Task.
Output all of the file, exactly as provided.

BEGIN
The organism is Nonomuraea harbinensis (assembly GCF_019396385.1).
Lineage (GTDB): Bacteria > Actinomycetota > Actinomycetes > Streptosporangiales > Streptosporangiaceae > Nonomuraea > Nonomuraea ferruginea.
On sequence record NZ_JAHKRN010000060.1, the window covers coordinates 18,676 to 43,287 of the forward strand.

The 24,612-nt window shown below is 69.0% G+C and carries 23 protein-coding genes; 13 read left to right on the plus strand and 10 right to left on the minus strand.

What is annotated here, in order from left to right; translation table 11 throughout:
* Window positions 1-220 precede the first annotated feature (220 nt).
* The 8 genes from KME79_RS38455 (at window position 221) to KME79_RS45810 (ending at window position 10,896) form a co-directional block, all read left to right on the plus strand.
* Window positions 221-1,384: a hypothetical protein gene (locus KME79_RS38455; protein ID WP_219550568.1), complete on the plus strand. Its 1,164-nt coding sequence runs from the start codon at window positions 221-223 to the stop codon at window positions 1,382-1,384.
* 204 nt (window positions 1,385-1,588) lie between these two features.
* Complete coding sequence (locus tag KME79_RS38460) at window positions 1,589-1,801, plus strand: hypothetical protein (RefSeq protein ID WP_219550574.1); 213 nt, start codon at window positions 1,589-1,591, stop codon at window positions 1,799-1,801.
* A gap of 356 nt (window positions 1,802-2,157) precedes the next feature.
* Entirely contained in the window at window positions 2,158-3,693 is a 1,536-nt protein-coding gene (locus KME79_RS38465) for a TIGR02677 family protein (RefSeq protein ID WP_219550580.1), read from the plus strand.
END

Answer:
The organism is Nonomuraea harbinensis (assembly GCF_019396385.1).
Lineage (GTDB): Bacteria > Actinomycetota > Actinomycetes > Streptosporangiales > Streptosporangiaceae > Nonomuraea > Nonomuraea ferruginea.
On sequence record NZ_JAHKRN010000060.1, the window covers coordinates 18,676 to 43,287 of the forward strand.

The 24,612-nt window shown below is 69.0% G+C and carries 23 protein-coding genes; 13 read left to right on the plus strand and 10 right to left on the minus strand.

What is annotated here, in order from left to right; translation table 11 throughout:
* Window positions 1-220 precede the first annotated feature (220 nt).
* The 8 genes from KME79_RS38455 (at window position 221) to KME79_RS45810 (ending at window position 10,896) form a co-directional block, all read left to right on the plus strand.
* Window positions 221-1,384: a hypothetical protein gene (locus KME79_RS38455; protein ID WP_219550568.1), complete on the plus strand. Its 1,164-nt coding sequence runs from the start codon at window positions 221-223 to the stop codon at window positions 1,382-1,384.
* 204 nt (window positions 1,385-1,588) lie between these two features.
* Complete coding sequence (locus tag KME79_RS38460) at window positions 1,589-1,801, plus strand: hypothetical protein (RefSeq protein ID WP_219550574.1); 213 nt, start codon at window positions 1,589-1,591, stop codon at window positions 1,799-1,801.
* A gap of 356 nt (window positions 1,802-2,157) precedes the next feature.
* Entirely contained in the window at window positions 2,158-3,693 is a 1,536-nt protein-coding gene (locus KME79_RS38465) for a TIGR02677 family protein (RefSeq protein ID WP_219550580.1), read from the plus strand.